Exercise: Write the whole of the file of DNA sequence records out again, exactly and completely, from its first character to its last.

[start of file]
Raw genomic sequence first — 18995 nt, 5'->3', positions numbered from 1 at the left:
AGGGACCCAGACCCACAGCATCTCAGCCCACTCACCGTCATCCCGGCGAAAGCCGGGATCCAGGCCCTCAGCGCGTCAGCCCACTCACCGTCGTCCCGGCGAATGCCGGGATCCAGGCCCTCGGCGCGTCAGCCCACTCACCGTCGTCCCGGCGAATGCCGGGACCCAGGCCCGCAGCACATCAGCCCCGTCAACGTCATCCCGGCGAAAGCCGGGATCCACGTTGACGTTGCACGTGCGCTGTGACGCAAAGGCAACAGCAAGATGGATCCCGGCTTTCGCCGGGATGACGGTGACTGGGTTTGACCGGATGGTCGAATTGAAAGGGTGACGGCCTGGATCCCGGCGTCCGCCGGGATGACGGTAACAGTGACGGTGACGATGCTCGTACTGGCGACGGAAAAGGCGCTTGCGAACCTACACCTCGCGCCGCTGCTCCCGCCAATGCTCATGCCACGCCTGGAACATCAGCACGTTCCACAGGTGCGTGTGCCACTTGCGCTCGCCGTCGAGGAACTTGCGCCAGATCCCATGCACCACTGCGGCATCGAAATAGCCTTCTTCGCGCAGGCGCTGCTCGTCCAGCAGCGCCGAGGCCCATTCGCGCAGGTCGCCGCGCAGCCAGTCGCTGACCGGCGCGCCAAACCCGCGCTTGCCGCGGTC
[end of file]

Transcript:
Raw genomic sequence first — 18995 nt, 5'->3', positions numbered from 1 at the left:
AGGGACCCAGACCCACAGCATCTCAGCCCACTCACCGTCATCCCGGCGAAAGCCGGGATCCAGGCCCTCAGCGCGTCAGCCCACTCACCGTCGTCCCGGCGAATGCCGGGATCCAGGCCCTCGGCGCGTCAGCCCACTCACCGTCGTCCCGGCGAATGCCGGGACCCAGGCCCGCAGCACATCAGCCCCGTCAACGTCATCCCGGCGAAAGCCGGGATCCACGTTGACGTTGCACGTGCGCTGTGACGCAAAGGCAACAGCAAGATGGATCCCGGCTTTCGCCGGGATGACGGTGACTGGGTTTGACCGGATGGTCGAATTGAAAGGGTGACGGCCTGGATCCCGGCGTCCGCCGGGATGACGGTAACAGTGACGGTGACGATGCTCGTACTGGCGACGGAAAAGGCGCTTGCGAACCTACACCTCGCGCCGCTGCTCCCGCCAATGCTCATGCCACGCCTGGAACATCAGCACGTTCCACAGGTGCGTGTGCCACTTGCGCTCGCCGTCGAGGAACTTGCGCCAGATCCCATGCACCACTGCGGCATCGAAATAGCCTTCTTCGCGCAGGCGCTGCTCGTCCAGCAGCGCCGAGGCCCATTCGCGCAGGTCGCCGCGCAGCCAGTCGCTGACCGGCGCGCCAAACCCGCGCTTGCCGCGGTC